23 Jun 2021
Of course, you’re not naive.
You know to expect that it will be challenging to serve overseas. But what will that actually look like?
Yesterday I spent the day hiding in my house, because I couldn’t handle all the demands waiting to pounce once I entered someone’s house on a visit. The small wins often overshadowed by frustrating leaps backward; new crisis’, lack of change in people’s lives and hearts, once open ears turned deaf, people wanting more ‘stuff’ from you, people acknowledging your worldview seems to work better but refusing to listen to why. I pour myself out to care for a Sudanese family whose child has a blood disease. Each visit the stressed mum gives me unsolicited feedback, ‘you [still] can’t speak any Arabic’, and it always stings.
Usually, it is zealous people who are drawn to work overseas. We are compelled by the gospel. We are compelled to divert away from a career path and awkwardly ask people to support us. We land somewhere strange that thrills our senses, the unfamiliarity reminds us why we are here. But after a few months we are noticing what grates.
We expect that the God who told us to ‘go into all the world’, will use us. We try hard. The task of learning language grinds down our enthusiasm, and perhaps churns up unexpected jealousy towards those who do not struggle as much. We are bewildered and frustrated that no-one here, neither ex-pat nor local, knows who we really are (or at least who we were, in our previous life). We hang in there, make some friends and enjoy deeper immersion in life here. We even find thrilling opportunities to share Jesus. But then, we hit a plateau. The interest withers and the life transformations aren’t happening despite our prayers, time & effort. We are disappointed in ourselves, perhaps. We ask, ‘where is God’s gospel power?’.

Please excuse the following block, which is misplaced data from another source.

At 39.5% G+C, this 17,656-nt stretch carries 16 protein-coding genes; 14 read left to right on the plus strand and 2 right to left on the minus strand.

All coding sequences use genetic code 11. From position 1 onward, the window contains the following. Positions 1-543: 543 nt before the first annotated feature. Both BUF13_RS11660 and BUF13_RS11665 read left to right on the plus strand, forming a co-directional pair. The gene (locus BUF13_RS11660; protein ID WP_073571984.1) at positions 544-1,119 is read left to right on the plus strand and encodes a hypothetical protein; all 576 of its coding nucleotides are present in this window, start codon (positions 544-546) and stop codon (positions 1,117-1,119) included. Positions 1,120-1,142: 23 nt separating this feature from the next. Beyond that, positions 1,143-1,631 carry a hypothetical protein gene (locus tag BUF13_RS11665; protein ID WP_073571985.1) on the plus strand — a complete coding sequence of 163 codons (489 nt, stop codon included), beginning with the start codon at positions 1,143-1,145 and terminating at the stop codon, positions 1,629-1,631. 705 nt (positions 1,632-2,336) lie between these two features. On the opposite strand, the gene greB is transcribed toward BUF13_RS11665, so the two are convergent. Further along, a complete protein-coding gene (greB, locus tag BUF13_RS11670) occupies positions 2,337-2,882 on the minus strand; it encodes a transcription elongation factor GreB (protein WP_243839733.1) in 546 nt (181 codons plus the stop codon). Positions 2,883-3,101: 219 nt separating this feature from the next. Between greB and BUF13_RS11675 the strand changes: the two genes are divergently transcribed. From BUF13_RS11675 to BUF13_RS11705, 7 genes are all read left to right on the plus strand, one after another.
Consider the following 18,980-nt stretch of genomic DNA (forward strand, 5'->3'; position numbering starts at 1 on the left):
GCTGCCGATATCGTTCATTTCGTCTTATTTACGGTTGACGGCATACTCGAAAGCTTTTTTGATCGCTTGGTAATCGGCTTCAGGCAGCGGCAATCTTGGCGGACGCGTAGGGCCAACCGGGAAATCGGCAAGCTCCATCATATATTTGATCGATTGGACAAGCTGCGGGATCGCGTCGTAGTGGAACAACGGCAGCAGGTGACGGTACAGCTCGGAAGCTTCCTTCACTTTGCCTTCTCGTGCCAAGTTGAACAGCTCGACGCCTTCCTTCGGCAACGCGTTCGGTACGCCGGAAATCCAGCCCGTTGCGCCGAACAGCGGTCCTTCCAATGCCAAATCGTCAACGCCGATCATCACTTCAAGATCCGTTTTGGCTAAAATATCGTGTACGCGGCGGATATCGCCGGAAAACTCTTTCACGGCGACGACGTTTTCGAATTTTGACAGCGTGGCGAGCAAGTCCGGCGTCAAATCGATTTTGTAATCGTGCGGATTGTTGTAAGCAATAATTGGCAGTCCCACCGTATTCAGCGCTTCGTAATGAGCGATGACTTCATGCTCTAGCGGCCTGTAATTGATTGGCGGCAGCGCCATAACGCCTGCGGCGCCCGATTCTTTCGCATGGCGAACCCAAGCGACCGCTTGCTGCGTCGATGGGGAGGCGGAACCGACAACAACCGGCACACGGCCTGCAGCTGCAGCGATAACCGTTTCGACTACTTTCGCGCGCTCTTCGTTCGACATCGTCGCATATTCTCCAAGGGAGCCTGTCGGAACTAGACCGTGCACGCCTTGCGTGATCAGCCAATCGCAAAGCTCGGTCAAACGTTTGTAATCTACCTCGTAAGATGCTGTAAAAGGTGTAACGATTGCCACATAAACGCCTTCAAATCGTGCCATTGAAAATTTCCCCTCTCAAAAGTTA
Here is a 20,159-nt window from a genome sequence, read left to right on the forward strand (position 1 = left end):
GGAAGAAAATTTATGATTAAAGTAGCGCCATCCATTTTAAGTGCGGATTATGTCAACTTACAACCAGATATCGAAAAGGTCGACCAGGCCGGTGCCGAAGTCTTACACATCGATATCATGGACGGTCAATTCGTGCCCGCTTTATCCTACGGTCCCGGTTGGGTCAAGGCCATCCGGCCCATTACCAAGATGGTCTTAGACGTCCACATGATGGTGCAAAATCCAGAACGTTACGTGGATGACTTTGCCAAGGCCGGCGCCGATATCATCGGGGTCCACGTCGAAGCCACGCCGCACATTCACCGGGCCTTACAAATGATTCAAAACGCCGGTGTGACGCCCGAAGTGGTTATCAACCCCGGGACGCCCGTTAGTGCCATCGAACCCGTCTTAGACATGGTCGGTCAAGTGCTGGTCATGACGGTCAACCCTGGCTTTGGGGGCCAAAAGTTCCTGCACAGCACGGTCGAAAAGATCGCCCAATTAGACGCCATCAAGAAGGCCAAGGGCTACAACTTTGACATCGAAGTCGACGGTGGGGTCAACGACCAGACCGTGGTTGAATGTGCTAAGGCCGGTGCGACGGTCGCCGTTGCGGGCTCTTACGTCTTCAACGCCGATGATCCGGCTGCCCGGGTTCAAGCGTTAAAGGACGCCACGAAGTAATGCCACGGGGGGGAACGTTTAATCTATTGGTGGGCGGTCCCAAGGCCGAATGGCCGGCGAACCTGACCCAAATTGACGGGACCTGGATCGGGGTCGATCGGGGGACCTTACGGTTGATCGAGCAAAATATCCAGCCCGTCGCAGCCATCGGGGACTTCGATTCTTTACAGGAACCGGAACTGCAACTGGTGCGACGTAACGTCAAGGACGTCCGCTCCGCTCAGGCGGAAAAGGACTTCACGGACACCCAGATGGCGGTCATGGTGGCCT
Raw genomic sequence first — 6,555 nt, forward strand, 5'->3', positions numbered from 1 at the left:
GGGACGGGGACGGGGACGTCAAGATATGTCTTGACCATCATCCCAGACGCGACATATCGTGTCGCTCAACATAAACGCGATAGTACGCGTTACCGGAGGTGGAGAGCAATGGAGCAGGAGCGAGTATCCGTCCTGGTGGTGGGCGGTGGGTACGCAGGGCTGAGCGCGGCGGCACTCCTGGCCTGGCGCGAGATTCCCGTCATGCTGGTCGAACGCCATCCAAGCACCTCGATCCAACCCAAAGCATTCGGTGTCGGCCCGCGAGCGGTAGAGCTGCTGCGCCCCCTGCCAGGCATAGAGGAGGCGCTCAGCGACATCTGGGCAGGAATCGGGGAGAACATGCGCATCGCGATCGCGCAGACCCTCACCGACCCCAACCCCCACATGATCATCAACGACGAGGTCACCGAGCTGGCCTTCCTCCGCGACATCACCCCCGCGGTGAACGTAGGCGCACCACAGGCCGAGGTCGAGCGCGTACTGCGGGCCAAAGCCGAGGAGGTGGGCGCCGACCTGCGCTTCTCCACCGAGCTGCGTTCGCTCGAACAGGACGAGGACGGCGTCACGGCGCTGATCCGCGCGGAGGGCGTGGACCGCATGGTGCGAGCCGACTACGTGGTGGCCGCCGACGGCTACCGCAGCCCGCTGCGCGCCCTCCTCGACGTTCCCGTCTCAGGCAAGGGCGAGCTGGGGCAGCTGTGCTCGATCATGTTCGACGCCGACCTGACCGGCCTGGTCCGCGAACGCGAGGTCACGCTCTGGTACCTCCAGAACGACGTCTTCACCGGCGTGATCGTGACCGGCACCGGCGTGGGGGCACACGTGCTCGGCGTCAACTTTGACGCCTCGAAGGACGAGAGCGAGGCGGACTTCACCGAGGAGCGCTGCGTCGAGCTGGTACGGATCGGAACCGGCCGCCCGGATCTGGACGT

We get weary and frustrated.
So, in this season, I’m fast realising that my joy can’t come from my fluctuating “success”. Why? Because even small wins are often followed by giant setbacks. Because success is demanding, exhausting and I cannot make it happen anyway.
But the real kicker is that the zeal, the “godly ambition” that drives me to persevere, can actually be a wolf in sheep’s clothing. What? Zeal can actually be ambitious pride, anxious toil or me thinking I’m the Saviour.
1). Let a big breath out… because “God has already appointed his Messiah, and he did not appoint you.” [Peter Adam]. Repent and surrender wanting to fix everyone & everything!
2). Ask for a new perspective … that our hearts rejoice not so much in the fruit, but that Jesus will claim us as his own on the last day! See Luke 10:17-20.
3). Take heart in God’s promise that work for the Lord Jesus WILL bring lasting fruit, in his way and time. See 1 Corinthians 15:58.
*If this article touched a nerve, I highly recommend a little book called ‘Zeal without Burnout’ by Christopher Ash.
- – Anonymous Pioneers worker in the Middle East